Good Morning Web 3 - guides and resources for brands and individuals to jump into the next phase of the internet
Tiger Shark

Life In 360°: Jaws’ Understudy

Tiger Tiger, burning bright, in the waters out of sight…

Welcome back to another week of virtual reality (VR), augmented reality (AR) – and anything in between for that matter – news, here on VRFocus. First and foremost, I hope you all had a good weekend, for myself this meant dealing with a lot of problems caused by other people.

Life In 360° / 360 Degree VideoWhich is the worst kind of problem. There’s one thing clearing up a mess when you yourself are culpable, that’s fine. You understand the situation and there’s a level of acceptance.  When you essentially get landed with a steaming pile of manure courtesy of someone else things can, unsurprisingly get a bit testy. Especially when it impacts your free time.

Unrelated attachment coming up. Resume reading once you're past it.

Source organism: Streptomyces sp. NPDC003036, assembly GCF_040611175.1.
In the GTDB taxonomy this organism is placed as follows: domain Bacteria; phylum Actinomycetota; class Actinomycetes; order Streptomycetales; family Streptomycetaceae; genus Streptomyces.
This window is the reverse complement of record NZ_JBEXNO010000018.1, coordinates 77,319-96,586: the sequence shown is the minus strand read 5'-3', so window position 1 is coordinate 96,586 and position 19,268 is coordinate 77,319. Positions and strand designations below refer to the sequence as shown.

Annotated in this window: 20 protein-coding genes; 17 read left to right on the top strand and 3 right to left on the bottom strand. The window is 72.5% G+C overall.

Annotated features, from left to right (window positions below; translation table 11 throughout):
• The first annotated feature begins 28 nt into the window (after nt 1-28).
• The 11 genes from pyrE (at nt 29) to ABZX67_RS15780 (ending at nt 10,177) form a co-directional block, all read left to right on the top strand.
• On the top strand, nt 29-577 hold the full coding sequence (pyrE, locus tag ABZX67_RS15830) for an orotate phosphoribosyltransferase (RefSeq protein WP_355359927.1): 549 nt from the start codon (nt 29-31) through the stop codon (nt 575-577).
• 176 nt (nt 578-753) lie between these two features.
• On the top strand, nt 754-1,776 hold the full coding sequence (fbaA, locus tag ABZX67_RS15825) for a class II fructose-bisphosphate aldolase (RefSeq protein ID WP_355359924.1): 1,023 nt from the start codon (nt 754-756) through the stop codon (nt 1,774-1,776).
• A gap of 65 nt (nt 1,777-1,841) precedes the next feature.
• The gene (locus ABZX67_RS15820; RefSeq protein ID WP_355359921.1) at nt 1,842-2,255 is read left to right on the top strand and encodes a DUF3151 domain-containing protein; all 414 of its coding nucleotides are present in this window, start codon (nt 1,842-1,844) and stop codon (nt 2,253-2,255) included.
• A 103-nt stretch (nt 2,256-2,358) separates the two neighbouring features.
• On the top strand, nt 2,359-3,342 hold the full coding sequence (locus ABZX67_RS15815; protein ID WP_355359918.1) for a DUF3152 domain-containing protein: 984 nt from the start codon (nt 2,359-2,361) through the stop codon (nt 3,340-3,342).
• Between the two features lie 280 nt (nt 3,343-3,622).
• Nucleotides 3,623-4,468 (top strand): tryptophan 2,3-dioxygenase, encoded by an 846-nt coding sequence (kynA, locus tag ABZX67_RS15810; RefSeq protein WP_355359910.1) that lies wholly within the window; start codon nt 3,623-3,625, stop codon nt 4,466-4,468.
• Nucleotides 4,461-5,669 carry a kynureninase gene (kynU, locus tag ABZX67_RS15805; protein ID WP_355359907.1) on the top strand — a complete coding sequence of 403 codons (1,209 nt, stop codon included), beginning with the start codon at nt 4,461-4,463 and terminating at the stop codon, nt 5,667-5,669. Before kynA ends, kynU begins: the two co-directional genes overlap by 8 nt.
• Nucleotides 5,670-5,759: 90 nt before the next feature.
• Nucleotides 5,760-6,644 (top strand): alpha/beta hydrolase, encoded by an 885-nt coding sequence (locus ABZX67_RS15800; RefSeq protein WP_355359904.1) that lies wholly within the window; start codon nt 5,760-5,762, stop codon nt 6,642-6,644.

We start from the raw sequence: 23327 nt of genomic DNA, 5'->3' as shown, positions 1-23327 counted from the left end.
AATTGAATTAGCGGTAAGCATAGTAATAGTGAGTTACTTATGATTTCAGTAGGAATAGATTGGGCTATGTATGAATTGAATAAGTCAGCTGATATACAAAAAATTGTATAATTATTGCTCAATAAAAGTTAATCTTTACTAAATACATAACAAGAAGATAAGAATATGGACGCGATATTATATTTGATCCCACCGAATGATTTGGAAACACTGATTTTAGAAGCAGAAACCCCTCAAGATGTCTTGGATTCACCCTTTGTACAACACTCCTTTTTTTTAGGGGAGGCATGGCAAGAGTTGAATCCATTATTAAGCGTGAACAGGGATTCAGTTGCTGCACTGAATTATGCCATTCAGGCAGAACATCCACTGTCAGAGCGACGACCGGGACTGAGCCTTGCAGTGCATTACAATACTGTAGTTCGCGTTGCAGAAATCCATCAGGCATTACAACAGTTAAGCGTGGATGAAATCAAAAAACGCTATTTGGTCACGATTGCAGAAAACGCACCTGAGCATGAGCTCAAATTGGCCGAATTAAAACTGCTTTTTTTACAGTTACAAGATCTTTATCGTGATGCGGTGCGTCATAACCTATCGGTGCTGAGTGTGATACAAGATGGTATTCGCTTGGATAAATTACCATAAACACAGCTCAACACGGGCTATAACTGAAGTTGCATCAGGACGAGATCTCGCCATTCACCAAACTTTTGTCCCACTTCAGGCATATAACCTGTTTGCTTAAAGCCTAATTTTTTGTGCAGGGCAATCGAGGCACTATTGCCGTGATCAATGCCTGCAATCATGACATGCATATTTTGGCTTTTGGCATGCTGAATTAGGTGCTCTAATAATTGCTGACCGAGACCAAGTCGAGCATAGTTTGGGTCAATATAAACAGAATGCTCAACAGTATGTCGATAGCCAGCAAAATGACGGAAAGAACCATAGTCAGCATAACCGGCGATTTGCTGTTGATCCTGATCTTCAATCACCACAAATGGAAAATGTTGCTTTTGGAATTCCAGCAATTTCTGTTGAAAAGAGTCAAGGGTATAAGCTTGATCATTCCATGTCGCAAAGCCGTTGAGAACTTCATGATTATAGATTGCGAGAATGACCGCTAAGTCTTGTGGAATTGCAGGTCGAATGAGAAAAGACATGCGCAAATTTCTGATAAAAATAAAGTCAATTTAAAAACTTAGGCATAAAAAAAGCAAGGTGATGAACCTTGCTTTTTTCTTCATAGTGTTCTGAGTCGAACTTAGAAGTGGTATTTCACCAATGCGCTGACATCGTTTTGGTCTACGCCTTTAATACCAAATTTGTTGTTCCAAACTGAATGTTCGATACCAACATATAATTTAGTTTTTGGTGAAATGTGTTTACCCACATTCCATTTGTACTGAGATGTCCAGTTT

Needless to say, the person concerned got a bit of a telling off from myself about how they had, essentially, “thrown me to the sharks” as I put it, to ward off their own laziness. Which is, perhaps, a little unfair on sharks.

The phrase did stay in my mind though, so I thought we’d start the week by looking at some sharks – and lo and behold if there isn’t an actual new video from Discovery on the subject. Released as part of their Shark Week series, it’s even called Understanding Sharks. Discovery take us all on a trip to the Bahamas and to Tiger Beach, which is home to some of the largest examples of tiger sharks anywhere in the world.

The tiger shark is a near threatened species, which means that while it isn’t endangered it’s not exactly without concern either, and one that is quite capable of killing a human. The great white might have the record in that area but it’s the tiger shark that is in second. It’s actually not that surprising a tiger shark would kill a human since it has a reputation for pretty much eating anything. Like an underwater goat, it’ll consume pretty much anything in order to survive – which isn’t always good for it since that also includes man-made rubbish.

Discovery takes to the water with Dr. Neil Hammerschlag as he explains how his team tracks these very solitary creatures and how the data is used to better protect the species. You can check out the video below.

Related Posts